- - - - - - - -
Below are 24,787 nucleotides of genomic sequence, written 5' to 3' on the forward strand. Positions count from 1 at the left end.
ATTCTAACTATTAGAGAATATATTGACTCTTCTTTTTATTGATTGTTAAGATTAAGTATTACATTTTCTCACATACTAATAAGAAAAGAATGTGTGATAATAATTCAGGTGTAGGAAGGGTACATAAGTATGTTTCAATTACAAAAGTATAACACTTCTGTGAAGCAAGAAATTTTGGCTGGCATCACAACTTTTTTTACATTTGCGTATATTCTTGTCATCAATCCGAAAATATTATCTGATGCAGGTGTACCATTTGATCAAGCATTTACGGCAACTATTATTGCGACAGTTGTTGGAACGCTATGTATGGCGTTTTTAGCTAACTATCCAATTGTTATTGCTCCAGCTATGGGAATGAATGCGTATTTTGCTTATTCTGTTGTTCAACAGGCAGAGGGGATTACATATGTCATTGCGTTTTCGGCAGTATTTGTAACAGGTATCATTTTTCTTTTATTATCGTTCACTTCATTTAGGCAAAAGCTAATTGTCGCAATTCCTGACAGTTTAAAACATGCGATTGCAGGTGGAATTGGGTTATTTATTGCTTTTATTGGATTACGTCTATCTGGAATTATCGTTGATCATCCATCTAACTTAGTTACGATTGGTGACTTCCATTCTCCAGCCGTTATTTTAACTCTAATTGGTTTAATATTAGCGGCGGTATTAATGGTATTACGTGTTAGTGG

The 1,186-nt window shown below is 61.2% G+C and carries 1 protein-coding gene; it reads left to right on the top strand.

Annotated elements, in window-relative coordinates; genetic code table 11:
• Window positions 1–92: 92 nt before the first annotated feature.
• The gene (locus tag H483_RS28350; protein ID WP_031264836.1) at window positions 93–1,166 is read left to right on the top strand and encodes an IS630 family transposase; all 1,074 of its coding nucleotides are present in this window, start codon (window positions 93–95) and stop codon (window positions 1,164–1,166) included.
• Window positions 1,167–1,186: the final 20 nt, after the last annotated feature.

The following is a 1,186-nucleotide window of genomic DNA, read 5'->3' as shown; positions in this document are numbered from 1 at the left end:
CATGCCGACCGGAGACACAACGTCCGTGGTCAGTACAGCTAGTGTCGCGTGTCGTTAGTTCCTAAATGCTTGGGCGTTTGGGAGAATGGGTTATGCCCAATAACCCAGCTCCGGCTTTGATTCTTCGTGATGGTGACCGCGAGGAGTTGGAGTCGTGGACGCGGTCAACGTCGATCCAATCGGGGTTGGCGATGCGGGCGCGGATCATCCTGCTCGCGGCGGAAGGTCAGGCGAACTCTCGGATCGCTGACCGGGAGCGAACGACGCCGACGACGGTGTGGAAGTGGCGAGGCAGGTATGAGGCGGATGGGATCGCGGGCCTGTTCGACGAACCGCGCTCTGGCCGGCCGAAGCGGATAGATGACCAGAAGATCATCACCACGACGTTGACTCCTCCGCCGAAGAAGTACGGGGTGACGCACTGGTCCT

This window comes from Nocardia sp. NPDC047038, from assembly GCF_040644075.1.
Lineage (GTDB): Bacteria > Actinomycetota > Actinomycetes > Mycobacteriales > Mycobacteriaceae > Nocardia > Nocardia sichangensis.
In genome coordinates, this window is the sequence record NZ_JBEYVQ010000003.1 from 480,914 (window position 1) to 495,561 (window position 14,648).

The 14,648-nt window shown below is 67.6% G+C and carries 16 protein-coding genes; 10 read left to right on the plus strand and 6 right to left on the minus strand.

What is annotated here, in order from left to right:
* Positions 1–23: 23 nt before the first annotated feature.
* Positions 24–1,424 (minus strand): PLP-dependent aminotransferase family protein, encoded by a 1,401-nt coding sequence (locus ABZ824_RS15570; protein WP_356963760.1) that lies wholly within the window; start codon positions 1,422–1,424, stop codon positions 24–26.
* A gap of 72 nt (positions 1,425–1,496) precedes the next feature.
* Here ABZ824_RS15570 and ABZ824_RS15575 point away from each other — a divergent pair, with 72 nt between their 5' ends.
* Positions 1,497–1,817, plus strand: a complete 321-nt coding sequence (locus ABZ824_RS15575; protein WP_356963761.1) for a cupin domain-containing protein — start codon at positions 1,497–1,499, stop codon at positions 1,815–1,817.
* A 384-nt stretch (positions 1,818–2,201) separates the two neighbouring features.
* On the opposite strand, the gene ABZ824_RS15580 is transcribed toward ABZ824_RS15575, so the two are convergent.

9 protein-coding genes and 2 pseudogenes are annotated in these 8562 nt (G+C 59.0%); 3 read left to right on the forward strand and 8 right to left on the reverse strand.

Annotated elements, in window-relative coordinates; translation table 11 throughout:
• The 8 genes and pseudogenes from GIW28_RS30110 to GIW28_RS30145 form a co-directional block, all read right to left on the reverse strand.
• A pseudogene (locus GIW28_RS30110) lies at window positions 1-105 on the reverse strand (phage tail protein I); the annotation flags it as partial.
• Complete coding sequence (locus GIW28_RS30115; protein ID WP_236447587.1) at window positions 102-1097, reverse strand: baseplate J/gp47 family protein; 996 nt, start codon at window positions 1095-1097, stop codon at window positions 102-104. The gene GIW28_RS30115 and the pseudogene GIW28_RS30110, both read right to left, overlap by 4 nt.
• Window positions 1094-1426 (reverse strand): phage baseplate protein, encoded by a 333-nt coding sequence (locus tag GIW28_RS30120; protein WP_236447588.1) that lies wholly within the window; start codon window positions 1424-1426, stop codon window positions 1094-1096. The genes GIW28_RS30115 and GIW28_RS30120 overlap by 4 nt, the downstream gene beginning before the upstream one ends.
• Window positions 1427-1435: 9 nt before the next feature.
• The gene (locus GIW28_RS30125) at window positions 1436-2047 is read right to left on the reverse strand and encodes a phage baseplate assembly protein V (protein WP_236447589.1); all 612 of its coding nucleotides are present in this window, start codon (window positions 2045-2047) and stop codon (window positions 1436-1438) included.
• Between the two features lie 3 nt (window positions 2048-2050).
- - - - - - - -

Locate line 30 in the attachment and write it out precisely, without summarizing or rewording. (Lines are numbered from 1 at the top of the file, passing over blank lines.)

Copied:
• Between the two features lie 3 nt (window positions 2048-2050).